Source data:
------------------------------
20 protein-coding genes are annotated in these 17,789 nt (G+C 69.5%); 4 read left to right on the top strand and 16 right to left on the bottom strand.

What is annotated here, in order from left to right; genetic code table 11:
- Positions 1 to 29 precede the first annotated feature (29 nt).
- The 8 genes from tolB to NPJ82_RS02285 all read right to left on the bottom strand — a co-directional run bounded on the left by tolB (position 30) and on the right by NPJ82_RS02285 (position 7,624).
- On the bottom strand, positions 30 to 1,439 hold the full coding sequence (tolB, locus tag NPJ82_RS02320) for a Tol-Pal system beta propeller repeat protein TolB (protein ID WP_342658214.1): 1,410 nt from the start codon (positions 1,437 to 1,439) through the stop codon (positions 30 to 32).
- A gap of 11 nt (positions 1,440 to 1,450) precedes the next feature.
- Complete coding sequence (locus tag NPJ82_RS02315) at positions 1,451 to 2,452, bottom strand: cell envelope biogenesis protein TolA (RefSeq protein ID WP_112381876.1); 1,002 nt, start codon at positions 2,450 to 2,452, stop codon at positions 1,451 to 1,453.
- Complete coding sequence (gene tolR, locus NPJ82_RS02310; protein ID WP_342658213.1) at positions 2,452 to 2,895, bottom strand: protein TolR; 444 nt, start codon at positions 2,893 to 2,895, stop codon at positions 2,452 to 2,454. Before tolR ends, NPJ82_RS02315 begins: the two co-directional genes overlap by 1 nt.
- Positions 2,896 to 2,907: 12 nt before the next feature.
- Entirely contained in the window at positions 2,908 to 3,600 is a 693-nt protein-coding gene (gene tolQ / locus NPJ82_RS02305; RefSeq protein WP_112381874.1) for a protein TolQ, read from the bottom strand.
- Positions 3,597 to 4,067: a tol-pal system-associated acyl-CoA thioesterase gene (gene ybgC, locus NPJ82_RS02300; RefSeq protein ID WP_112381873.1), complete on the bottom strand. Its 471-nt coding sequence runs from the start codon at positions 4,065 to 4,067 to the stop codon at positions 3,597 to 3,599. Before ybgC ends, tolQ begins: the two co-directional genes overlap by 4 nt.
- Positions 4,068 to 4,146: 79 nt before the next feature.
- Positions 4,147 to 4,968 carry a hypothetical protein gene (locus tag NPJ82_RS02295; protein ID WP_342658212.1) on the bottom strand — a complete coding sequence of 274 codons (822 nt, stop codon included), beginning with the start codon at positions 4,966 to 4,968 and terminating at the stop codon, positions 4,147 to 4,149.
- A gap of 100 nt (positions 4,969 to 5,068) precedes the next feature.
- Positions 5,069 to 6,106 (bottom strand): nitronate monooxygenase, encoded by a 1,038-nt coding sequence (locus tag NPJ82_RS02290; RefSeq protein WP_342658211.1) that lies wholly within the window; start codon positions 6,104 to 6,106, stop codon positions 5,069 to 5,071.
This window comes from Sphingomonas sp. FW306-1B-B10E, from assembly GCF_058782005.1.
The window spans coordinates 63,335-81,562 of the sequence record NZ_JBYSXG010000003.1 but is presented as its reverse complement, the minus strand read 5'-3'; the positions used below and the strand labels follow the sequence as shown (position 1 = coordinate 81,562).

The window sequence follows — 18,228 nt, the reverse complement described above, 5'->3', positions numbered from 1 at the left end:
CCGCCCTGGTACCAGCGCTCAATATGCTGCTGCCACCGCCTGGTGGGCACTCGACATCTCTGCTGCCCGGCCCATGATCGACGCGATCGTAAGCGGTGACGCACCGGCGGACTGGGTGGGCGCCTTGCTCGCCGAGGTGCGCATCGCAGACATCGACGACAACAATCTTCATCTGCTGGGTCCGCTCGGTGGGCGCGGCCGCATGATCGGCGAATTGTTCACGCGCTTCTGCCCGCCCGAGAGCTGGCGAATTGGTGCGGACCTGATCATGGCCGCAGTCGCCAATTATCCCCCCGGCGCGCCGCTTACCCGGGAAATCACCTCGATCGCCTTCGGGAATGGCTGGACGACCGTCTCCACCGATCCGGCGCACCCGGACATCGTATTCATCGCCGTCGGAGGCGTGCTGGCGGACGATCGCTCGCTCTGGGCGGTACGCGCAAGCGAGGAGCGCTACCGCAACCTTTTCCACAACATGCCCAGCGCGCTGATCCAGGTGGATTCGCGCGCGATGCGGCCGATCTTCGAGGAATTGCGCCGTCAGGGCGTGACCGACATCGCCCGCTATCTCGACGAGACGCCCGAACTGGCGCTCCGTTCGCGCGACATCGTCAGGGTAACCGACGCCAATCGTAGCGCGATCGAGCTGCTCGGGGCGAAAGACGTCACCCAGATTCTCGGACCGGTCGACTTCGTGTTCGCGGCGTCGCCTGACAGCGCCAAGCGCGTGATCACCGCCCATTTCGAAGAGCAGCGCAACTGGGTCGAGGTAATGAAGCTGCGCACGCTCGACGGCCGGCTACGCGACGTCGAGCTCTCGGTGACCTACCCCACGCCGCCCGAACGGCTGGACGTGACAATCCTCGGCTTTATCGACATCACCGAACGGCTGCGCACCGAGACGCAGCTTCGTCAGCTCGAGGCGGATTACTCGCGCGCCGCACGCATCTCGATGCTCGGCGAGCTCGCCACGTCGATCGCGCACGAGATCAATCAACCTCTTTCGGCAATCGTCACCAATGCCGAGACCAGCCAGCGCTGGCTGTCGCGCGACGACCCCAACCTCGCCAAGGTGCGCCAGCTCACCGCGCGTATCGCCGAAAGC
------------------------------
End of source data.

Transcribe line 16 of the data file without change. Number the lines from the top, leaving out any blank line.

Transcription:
This window comes from Sphingomonas sp. FW306-1B-B10E, from assembly GCF_058782005.1.